Deja vu: it didn't work overseas, why should it work here?
Teachers who have experienced the impact of plans like "Great Teacher = Great Results" (GT=GR) in the UK and US, where such approaches are deeply entrenched, know only too well what could happen in Queensland.
Sean Loriaux, QTU Member: GT=GR may outline some positive changes when looking at particular elements in isolation. However, when grouped together, they mimic the notoriously problematic UK education system. Having taught for two years in the Thatcher-inspired system, eerily peering into the future of our current government’s vision for public education, I can personally vouch for the poor working conditions and social polarisation that typify such a system down the track.
Teachers on contracts in the UK outnumber permanent staff, with pay rates varying across the staffroom, often based more on teachers' ability to negotiate than their ability to teach. As a result, schools in less desirable areas bear the brunt as the workforce naturally migrates to the “best” schools, leaving a noticeable imbalance in staffing which puts the most socially disadvantaged students even further behind. Unfortunately, recruitment agencies also rear their ugly heads in this environment, and bleed school coffers dry with money that should be spent on students.
GT=GR, in my opinion, sets a similar foundation to that set by Thatcher in the 1980s. Yes, IPS may seduce schools with more autonomy, but when every school has this autonomy and staffing and contracts become the norm, staff working conditions become malleable, which is unacceptable. At the end of the day, we are foolish to believe that our system will not meet the same fate.
Kate Ruttiman, Deputy General Secretary: During 2002 I was granted leave from the QTU to return to teaching, as I felt I needed to get back to the profession I loved. I availed myself of an opportunity to take on the role of head of department at a public school in outer London. During my time in England, I had the opportunity to experience a system driven by student outcomes and performance bonuses based on these outcomes.
I was directly employed by the local employment authority and my contract was subject to renegotiation each year – a system similar to that which the state government described in GT=GR.
For me there is a profound sense of irony in this emulation of a lot of the UK system. GT=GR suggests that Queensland has a teacher quality crisis and that a stick and carrot approach is necessary to remedy this. In reality, it was my qualification and my experience in Queensland classrooms that gained me the role in London. The school recognised the quality of my professional skills and asked me to lead a department with largely “unqualified” teachers.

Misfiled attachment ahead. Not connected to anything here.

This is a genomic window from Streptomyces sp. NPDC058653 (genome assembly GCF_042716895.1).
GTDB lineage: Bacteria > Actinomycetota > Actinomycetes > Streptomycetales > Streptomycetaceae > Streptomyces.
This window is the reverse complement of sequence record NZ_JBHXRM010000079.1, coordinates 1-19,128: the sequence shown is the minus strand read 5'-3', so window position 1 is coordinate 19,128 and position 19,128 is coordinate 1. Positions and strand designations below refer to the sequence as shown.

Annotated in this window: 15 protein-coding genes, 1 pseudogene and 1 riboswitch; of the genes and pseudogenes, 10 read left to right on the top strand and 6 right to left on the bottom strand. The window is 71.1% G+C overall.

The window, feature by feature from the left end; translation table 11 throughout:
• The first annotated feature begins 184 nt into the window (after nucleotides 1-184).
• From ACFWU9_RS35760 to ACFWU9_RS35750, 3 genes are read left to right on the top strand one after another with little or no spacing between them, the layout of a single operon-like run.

My role was to mentor these teachers to lead them to achieving their qualification. My knowledge of behaviour management strategies, differentiation, the curriculum and interaction with parents and the community were assessed as superior to my UK counterparts, and the teachers I worked with through their qualification processes had no trouble passing their inspection. It is this quality, this professionalism, that is called into question in GT=GR.
Additionally I was fortunate to work in a school that had students who performed well academically, and the subjects I taught – GCSE business studies and A level economics – were recognised as academic subjects. The consequence of this was that when the GCSE and A level results were published, our school topped the country for GCSE and came second for A level results. Consequently I received a “performance” bonus over the summer vacation period. This bonus was paid to me, not because of my mentoring or investment of time in my students and colleagues, but purely on the basis of student results. My colleagues who were not fortunate enough to teach the types of subjects I taught received no such bonus. The bonus paid to me was promptly reinvested in providing resources and dinner to the other staff in my department, as without their investment in our students at all levels across the curriculum, our students would not have had the opportunity to positively engage in school and their studies.
GT=GR is a plan determined to divide colleagues and pit them against one another in order to receive bonuses. It is also a plan that suggests that Queensland teachers are not quality teachers, something that none of us should accept.
Queensland Teachers Journal, 30 Aug 2013, Vol 118 No. 6, p8
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